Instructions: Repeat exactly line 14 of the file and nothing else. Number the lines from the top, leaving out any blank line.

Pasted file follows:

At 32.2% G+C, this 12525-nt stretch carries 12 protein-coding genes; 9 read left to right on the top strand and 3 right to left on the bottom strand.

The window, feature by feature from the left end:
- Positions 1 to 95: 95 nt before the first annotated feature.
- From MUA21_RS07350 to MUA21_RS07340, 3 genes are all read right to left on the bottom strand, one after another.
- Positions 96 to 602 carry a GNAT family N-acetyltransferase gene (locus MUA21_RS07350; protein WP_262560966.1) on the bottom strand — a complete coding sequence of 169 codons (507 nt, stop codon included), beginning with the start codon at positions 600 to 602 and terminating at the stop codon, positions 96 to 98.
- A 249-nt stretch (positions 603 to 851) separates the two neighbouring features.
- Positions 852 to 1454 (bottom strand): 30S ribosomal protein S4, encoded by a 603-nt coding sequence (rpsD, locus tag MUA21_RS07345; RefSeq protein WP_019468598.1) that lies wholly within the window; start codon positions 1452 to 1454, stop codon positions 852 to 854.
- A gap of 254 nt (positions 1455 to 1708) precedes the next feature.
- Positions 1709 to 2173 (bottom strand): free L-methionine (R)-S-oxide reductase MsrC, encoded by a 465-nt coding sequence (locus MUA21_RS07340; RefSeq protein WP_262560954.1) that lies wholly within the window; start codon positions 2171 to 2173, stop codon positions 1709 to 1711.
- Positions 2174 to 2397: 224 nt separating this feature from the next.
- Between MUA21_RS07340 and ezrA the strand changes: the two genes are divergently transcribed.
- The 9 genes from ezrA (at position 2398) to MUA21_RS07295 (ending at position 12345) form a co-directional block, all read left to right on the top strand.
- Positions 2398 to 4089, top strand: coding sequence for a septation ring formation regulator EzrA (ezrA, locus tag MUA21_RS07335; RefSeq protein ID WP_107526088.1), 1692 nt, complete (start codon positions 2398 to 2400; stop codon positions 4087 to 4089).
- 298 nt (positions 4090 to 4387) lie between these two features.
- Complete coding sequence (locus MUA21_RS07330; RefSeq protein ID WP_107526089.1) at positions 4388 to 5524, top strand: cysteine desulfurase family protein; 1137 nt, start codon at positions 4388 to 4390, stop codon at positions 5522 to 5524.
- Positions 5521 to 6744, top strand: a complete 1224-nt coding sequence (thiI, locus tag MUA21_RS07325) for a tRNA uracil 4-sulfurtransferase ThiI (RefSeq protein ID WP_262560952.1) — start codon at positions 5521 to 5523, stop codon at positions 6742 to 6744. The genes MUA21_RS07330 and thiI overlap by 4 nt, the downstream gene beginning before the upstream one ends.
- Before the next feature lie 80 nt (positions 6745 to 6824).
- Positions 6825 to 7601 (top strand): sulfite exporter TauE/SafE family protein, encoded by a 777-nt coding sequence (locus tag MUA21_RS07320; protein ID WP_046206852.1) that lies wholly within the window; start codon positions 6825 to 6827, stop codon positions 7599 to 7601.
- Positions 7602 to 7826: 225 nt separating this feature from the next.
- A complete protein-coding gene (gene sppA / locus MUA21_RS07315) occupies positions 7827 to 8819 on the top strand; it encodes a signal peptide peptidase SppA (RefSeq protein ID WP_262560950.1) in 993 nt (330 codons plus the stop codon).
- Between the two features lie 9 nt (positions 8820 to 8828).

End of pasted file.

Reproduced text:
- 298 nt (positions 4090 to 4387) lie between these two features.